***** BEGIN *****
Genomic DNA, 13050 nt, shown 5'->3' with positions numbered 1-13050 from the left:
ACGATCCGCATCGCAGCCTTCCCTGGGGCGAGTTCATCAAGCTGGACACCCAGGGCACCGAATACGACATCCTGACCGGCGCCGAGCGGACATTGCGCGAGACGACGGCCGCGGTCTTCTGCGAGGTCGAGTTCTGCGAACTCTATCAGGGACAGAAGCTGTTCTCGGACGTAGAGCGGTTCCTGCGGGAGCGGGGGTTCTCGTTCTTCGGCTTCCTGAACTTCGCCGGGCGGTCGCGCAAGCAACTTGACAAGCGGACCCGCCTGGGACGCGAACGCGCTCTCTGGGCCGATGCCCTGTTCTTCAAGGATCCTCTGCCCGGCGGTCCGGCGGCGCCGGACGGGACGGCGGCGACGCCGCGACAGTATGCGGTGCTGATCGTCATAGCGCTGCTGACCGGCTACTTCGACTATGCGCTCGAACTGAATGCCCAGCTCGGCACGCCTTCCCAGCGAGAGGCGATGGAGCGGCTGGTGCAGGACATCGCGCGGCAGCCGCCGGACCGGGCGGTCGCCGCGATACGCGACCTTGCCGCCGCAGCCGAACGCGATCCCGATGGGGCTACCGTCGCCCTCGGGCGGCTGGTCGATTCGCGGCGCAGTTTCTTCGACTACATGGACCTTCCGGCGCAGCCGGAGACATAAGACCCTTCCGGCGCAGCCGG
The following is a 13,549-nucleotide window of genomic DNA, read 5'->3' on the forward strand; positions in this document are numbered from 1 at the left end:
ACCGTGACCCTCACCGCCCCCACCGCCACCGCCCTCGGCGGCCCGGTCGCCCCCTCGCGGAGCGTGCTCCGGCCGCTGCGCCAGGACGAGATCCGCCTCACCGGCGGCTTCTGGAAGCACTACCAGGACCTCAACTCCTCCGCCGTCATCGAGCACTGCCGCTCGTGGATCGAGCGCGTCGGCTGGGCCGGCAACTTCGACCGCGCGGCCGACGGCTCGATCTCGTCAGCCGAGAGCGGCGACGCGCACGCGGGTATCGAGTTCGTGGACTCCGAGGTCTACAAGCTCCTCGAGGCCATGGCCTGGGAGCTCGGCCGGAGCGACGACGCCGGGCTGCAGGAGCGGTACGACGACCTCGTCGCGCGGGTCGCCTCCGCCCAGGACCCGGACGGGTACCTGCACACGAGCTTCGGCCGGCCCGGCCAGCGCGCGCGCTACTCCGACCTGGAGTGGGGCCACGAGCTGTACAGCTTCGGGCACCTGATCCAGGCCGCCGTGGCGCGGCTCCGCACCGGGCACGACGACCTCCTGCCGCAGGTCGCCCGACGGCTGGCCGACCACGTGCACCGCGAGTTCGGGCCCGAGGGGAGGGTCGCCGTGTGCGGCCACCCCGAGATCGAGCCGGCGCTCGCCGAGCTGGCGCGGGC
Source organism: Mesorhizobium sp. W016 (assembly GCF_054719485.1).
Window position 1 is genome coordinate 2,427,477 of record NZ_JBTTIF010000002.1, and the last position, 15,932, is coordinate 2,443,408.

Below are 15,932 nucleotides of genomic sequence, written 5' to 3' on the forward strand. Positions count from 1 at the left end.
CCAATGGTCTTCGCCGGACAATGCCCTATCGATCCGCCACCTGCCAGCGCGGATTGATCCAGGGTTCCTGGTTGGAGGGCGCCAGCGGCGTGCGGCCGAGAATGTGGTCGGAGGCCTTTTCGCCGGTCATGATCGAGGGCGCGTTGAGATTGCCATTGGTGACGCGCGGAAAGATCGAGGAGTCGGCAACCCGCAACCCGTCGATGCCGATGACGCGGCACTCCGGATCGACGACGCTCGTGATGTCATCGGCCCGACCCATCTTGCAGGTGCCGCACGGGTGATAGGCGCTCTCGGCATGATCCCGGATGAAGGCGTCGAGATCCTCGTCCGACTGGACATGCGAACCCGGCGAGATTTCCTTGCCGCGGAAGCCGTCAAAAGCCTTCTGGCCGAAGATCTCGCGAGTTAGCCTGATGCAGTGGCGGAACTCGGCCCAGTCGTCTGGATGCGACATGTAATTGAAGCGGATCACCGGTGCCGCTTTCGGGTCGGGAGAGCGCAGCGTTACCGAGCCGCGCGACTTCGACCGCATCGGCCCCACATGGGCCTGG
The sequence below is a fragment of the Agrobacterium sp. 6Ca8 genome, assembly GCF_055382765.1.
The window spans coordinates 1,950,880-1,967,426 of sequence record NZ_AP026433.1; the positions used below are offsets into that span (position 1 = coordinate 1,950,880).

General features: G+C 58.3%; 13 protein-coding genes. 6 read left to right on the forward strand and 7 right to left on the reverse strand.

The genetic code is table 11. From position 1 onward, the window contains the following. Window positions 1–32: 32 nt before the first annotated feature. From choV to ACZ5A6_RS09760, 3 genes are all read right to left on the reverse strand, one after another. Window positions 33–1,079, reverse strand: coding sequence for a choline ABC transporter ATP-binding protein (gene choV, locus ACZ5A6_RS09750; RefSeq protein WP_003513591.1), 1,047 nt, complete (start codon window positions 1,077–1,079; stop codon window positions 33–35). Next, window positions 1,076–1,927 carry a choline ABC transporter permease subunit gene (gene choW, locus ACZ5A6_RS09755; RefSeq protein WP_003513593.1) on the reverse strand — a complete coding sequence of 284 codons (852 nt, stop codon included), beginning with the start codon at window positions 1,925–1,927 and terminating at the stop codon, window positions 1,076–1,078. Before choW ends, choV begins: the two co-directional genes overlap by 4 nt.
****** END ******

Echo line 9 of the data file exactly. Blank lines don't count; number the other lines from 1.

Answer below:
The sequence below is a fragment of the Agrobacterium sp. 6Ca8 genome, assembly GCF_055382765.1.